To give you an idea, approximate market research costs in Australia are:
The reality is you must compare the benefits of receiving insights from your research against the costs of conducting it.
The insights you gain from conducting research can fundamentally change your brand, reaffirm your approach or add a nuance that ensures your campaign cuts through in market.
The money you save by not conducting research may not be as valuable in the long term. Leftover budget saved by cutting costs on research rarely equals a successful campaign or product launch.
So, how do you spend your market research budget wisely?
The answer to this question is only as good as the questions you ask your research agency to begin with.
Once you brief them, it’s up to your agency (or agencies) to walk you through each consideration to ensure that what you’re being offered is exactly what you need. Yes, it can feel daunting at first but it will save you both time in the long run to better understand each other up front.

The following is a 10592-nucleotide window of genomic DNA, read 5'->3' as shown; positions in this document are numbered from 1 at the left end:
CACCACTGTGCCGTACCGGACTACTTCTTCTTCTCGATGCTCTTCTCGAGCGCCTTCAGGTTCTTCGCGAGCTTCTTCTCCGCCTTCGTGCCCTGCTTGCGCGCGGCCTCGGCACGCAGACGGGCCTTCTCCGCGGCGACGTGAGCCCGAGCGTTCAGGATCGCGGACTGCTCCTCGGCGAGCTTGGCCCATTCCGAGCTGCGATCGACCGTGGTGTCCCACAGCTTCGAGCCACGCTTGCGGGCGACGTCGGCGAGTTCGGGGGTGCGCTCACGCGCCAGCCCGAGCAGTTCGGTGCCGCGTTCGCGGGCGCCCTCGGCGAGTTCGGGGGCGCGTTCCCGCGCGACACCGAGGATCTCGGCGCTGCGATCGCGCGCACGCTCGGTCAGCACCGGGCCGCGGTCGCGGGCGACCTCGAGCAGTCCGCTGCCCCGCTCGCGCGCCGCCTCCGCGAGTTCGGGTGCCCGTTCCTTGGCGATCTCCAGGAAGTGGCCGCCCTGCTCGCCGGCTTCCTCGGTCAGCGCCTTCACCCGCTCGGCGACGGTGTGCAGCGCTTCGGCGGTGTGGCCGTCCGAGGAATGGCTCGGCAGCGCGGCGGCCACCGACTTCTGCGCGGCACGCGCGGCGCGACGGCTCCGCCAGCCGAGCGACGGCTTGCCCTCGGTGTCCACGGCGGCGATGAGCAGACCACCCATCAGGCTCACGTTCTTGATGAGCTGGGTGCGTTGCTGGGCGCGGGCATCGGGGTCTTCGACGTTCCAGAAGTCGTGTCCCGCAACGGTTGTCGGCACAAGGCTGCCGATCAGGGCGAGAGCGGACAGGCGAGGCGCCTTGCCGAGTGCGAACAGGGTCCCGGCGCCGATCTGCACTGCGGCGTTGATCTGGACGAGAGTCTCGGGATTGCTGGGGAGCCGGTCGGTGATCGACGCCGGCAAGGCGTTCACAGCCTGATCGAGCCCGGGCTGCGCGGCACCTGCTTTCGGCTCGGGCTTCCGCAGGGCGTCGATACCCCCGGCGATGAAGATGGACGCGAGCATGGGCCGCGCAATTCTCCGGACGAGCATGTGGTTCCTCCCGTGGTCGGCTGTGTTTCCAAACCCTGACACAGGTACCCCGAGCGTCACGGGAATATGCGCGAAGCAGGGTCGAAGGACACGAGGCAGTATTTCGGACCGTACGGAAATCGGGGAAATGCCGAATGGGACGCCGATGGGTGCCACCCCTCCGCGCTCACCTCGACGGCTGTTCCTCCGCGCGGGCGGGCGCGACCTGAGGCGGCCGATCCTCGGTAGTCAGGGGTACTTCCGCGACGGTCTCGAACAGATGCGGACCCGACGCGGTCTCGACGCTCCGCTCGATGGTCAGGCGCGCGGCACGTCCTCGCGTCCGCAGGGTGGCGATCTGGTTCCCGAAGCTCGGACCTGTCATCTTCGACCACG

There’s no point writing a brief that requests a push bike to ride to the shops when what you really need is a Harley Davidson to impress the pants off your consumers.
Some questions you should ask your agency include:
Short term gains vs. long term goals.
Some agencies are very project focused in that they answer your brief, deliver the project and disappear. It's quick, it's straightforward and for some briefs, it's perfectly fine.
Others (including PLAY), focus on long term partnerships, which means they invest in being a proactive partner with you outside of each project. In many cases, the real value of a partnership approach becomes apparent ‘between projects’ when it helps move you towards your longer term goals.
It's up to you to decide which approach is better for your business.
Don't be afraid to continue asking questions along the way and arm yourself with as much information as possible. Most importantly, invest in the agency that provides the value you need to make key decisions with confidence.